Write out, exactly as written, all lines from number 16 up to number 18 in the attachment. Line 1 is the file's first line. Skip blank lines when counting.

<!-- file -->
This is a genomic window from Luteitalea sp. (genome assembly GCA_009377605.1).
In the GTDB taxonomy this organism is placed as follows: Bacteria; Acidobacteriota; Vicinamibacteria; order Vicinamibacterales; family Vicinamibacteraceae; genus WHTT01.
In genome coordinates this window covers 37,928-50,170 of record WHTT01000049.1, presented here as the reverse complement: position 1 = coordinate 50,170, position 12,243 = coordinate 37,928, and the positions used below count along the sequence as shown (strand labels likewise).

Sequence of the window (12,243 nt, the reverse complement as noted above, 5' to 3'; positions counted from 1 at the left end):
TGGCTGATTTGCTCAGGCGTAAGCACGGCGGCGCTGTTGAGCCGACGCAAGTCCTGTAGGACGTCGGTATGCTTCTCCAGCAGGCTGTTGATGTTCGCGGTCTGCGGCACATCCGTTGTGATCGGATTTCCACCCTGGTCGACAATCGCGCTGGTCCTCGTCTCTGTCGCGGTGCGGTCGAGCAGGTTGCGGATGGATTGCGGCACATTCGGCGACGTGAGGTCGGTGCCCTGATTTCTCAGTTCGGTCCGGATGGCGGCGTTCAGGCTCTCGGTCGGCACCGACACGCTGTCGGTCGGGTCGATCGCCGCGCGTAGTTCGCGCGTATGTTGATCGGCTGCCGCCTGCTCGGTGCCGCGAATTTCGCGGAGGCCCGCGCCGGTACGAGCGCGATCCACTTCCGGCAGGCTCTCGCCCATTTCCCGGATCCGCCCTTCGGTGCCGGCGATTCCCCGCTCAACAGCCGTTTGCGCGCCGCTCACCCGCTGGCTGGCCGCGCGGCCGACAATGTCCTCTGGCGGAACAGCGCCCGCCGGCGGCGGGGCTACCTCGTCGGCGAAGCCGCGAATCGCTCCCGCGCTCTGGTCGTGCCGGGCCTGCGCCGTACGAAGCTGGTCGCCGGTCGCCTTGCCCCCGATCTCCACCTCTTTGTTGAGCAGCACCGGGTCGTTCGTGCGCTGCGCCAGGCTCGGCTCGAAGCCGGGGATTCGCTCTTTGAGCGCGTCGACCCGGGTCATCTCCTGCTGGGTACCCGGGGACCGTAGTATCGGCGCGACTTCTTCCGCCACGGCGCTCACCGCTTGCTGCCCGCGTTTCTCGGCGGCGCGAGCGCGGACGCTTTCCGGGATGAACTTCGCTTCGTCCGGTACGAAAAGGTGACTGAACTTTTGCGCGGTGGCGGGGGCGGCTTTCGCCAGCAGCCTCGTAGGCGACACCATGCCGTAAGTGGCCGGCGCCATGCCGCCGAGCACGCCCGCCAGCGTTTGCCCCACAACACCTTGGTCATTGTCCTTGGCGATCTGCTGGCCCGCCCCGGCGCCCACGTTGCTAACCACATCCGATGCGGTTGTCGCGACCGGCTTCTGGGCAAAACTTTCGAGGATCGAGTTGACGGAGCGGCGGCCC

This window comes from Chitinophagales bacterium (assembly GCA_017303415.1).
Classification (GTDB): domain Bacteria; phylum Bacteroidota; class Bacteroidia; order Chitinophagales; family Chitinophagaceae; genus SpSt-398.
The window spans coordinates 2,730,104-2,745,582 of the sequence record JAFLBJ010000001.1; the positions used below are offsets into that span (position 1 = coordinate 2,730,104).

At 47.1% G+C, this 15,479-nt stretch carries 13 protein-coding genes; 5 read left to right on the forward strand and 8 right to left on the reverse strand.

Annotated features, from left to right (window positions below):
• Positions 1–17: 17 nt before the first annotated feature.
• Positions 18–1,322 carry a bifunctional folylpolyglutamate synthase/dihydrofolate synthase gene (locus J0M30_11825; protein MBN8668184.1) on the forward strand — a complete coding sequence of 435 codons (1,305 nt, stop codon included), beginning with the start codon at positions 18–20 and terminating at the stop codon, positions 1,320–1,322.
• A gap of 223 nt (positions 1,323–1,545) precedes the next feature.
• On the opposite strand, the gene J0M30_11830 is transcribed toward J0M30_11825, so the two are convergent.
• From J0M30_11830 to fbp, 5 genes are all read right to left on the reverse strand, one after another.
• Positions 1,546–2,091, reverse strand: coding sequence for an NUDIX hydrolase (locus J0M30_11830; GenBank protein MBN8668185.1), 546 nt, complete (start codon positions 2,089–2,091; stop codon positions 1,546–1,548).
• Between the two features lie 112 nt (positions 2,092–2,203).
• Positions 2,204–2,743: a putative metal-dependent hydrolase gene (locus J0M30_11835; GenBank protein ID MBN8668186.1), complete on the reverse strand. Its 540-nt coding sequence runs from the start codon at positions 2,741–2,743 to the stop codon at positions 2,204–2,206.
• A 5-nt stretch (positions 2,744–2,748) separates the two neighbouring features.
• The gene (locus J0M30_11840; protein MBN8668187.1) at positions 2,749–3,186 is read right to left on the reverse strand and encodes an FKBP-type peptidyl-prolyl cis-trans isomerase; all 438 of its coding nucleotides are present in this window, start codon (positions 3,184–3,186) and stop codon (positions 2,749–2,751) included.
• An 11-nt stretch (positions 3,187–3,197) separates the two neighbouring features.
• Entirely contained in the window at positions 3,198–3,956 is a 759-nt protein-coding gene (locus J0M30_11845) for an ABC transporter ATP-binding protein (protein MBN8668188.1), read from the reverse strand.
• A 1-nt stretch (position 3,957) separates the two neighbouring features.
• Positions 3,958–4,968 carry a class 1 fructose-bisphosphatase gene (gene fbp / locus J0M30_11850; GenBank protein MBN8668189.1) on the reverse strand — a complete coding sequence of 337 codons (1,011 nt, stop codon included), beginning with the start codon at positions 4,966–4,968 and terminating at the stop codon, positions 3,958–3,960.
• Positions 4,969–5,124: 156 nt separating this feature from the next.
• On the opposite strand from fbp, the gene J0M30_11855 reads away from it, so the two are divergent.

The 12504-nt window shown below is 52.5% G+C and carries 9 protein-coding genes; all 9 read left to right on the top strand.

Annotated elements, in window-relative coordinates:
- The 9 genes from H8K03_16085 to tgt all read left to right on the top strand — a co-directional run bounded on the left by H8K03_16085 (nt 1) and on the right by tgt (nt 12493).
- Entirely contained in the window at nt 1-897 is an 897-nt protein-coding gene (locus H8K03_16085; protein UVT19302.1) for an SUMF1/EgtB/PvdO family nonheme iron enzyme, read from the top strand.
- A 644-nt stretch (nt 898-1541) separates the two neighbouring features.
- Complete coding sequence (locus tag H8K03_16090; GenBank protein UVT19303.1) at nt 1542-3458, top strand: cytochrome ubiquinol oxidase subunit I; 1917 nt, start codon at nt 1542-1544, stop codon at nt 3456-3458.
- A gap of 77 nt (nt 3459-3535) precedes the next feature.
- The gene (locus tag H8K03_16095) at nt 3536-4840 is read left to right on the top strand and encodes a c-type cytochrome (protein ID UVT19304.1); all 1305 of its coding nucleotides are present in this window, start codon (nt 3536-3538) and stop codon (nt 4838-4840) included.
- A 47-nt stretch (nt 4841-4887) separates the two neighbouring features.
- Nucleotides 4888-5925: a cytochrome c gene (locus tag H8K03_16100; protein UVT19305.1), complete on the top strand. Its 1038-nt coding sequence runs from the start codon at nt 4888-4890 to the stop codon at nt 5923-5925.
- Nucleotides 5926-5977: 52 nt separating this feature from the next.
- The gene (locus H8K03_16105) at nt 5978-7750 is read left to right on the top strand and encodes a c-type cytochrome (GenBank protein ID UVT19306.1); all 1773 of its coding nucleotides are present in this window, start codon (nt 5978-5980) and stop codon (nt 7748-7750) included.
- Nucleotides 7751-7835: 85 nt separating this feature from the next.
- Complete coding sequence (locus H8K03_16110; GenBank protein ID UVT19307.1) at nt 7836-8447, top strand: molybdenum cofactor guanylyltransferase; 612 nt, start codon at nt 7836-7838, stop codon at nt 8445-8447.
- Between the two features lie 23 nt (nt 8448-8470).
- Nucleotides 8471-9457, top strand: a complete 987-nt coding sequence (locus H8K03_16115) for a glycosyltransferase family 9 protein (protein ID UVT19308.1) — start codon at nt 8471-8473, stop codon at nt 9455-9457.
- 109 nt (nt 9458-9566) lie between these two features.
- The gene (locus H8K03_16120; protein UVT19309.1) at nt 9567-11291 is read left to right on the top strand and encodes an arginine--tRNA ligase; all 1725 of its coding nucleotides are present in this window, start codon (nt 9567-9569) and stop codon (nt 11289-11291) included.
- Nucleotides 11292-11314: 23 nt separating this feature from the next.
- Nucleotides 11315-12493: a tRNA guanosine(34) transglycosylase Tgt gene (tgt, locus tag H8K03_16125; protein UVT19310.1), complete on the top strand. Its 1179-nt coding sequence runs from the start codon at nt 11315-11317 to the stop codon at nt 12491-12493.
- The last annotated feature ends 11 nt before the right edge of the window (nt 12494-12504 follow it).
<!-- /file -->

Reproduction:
• Positions 1,546–2,091, reverse strand: coding sequence for an NUDIX hydrolase (locus J0M30_11830; GenBank protein MBN8668185.1), 546 nt, complete (start codon positions 2,089–2,091; stop codon positions 1,546–1,548).
• Between the two features lie 112 nt (positions 2,092–2,203).
• Positions 2,204–2,743: a putative metal-dependent hydrolase gene (locus J0M30_11835; GenBank protein ID MBN8668186.1), complete on the reverse strand. Its 540-nt coding sequence runs from the start codon at positions 2,741–2,743 to the stop codon at positions 2,204–2,206.